Fiddle as I might, I could not get the chain unstuck.  During the few minutes that I was kneeled in the grass alongside the road with my bike upside down, three cyclists pedaled by ~ 2 men, 1 woman.  Not one of them said a single word or paused their pedal stroke as they went by to inquire whether I needed or wanted any assistance.  That annoyed me more than the fact that I might be walking home in my Sidi’s.  So much for my joyride… and just when I had been contemplating which detour to take next.

As I mentioned before, I’m the kind of cyclist who greets and waves to other cyclists that I encounter on my ride.  I make a point of slowing and interacting with cyclists that are stopped along the roadside dealing with an obvious problem, especially if it’s a woman.  Most of the time I simply confirm that they have the tools they need for the job, but on occasion I’ve provided assistance.  At the very least, I can offer moral support or to make a phone call if I’m unable to help.

Clearly the standards I hold for myself are not shared by every cyclist.  As I started the long walk home, another cyclist pedaled by without a word.  Then my phone rang.  I got lucky that my husband (AKA Mr. Fixit) was nearby and able to come and pick me up.  When he arrived, he was able to untangle the chain so I could resume the joyride home.

On my way home, I came upon a little Asian lady who was holding an empty dog leash in the air and looking distraught.  I slowed and circled back to her, remembering ALL the people who had ridden by me without a word.  Through her broken English, I understood that her little yellow dog had gotten away from her and was now missing.  She would sit on the curb and wait while I rode ahead in search of the little guy.  Instead of the dog, I came upon my neighbor who was heading in the opposite direction back toward the Asian lady.  I asked if he had seen the yellow dog in the direction he had come from.  He had not and agreed to tell the Asian woman when he came upon her sitting on the curb.  I turned around and continued my joyride home.

Whether you decide to help another person clearly in need speaks volumes about the character of your person.  More importantly, I’m a firm believer that you get back what you put out there in the universe.  So I’ll continue to smile, wave, and offer help to those in need, even those that choose to ignore me.  It’s just the way I roll, even on this joyride.

2014 Cycling Year in Review

I was recently inspired by Heidi Rides Bikes to take a look back at my 2014 racing season.  I competed in 12 races:

1 Road Race

Carter Lake Road Race - photo credit to Shawn Curry

Carter Lake Road Race – photo credit to Shawn Curry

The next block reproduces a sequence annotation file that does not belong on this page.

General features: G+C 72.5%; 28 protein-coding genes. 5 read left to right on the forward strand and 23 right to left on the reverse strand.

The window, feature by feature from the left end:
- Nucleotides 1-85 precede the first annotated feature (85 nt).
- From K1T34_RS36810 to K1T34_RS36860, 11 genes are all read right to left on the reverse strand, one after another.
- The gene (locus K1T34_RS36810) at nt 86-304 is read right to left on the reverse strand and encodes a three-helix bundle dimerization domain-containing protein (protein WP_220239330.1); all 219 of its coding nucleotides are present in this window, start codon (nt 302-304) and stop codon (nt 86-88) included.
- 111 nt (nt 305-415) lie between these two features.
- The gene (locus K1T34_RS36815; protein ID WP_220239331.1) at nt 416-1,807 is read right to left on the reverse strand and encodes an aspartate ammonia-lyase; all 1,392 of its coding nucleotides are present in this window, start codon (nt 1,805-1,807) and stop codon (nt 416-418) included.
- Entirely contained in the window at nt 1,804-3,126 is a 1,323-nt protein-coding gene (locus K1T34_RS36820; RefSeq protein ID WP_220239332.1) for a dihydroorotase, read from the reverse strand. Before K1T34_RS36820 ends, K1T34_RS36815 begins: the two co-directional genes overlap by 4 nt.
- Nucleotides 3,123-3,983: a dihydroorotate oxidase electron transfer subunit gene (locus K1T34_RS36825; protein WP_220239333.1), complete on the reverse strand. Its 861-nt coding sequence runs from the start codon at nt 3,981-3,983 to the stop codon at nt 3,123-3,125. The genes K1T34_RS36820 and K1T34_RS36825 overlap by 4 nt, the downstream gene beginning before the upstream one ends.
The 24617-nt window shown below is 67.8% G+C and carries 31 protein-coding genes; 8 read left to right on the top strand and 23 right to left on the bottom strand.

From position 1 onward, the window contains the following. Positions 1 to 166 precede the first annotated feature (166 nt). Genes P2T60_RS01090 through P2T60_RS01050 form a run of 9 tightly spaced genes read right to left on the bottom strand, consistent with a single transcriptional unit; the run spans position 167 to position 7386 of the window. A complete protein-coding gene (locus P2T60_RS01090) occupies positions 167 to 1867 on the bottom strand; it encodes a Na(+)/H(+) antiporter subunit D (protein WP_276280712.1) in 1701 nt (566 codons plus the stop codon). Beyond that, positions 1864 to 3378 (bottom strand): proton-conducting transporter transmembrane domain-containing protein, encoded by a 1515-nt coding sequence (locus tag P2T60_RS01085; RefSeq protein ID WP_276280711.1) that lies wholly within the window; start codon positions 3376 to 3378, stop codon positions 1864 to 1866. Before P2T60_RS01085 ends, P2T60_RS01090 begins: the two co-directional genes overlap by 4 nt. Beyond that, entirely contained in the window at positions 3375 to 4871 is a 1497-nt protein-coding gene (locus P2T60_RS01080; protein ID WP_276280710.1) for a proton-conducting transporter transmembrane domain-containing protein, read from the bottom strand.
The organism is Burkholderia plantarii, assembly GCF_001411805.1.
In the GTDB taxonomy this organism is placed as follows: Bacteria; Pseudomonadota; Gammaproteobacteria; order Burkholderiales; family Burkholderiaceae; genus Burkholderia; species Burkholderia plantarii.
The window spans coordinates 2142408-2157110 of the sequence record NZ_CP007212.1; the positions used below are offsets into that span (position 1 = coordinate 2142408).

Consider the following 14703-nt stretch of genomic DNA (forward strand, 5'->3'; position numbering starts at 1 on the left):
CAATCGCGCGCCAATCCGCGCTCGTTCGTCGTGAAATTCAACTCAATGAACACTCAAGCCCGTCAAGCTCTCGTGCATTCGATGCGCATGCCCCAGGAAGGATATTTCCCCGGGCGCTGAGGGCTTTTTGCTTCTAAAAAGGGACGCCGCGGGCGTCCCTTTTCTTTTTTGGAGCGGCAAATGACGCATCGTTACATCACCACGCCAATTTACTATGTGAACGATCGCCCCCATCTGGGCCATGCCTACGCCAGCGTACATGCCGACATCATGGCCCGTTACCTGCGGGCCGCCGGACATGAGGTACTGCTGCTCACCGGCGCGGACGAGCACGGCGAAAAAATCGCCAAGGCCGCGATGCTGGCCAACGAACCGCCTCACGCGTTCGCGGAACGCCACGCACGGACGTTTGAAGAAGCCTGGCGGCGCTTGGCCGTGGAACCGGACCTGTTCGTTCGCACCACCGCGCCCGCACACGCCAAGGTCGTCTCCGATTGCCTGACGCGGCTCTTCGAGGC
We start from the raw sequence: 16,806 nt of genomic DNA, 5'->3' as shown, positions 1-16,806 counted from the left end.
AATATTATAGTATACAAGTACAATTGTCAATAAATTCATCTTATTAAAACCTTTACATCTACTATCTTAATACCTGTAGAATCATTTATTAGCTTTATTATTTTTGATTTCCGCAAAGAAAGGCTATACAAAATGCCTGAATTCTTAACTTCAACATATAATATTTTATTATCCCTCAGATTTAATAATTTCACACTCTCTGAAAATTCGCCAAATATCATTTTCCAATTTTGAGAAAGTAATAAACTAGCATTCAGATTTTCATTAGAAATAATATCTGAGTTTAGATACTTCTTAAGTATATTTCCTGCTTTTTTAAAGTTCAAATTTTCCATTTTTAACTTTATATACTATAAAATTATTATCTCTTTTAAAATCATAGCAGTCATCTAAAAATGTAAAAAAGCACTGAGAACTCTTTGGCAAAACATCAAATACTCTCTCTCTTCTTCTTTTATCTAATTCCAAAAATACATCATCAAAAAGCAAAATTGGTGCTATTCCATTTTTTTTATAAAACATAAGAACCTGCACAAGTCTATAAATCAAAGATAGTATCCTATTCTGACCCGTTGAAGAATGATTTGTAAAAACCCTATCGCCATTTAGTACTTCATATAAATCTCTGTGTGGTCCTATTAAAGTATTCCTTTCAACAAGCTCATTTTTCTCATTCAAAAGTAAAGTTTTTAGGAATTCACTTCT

2 Hill Climbs

2 Criteriums

2 Circuit Races

3 mountain bike races

2 cyclocross races

All but one race was finished – see more about that here.  I was involved in two crashes.  The first crash was in my first crit of the year.  After the injuries healed, I did another crit and was involved in yet another crash.  Smashing into the pavement was beginning to take a toll on my body, and I wasn’t interested in totaling my new Cannondale ride.  By this time it was nearly June, so I turned my attention to other kinds of races.  I did the Guanella Pass Hill Climb again, which is one of the few races that make a cyclist feel bigger than life.  I did my first endurance mountain bike race on Independence Day.  I finished off the racing season with two super fun cyclocross races.

Strava stats indicate that I put nearly 3,500 miles on my Cannondale since I got her in January.  While I rode outdoors in every month of the year, I raced in 8 of 12 months of the year.  On the non-racing side of the fence, I participated in my first Triple Bypass.  I also started using my bike as a mode of transportation rather than solely as a recreational or training vehicle, all be it sporadically.

While the racing season didn’t turn out as I had hoped in the criterium category, I was pleased with my results and the number of races overall.  But most importantly, I’ve come to respect what my body is capable of and learned to listen when it tells me it’s time to try something different.  I’m the first to say that it’s important to have a plan; but it’s equally important to allow those plans to change when the time is right.

For 2015, I’m looking forward to more crits and more commuting; to continuing to improve my cycling fitness; and to sharing cycling joy wherever and however I can!

2015 bike

Cyclocross Race Excitement!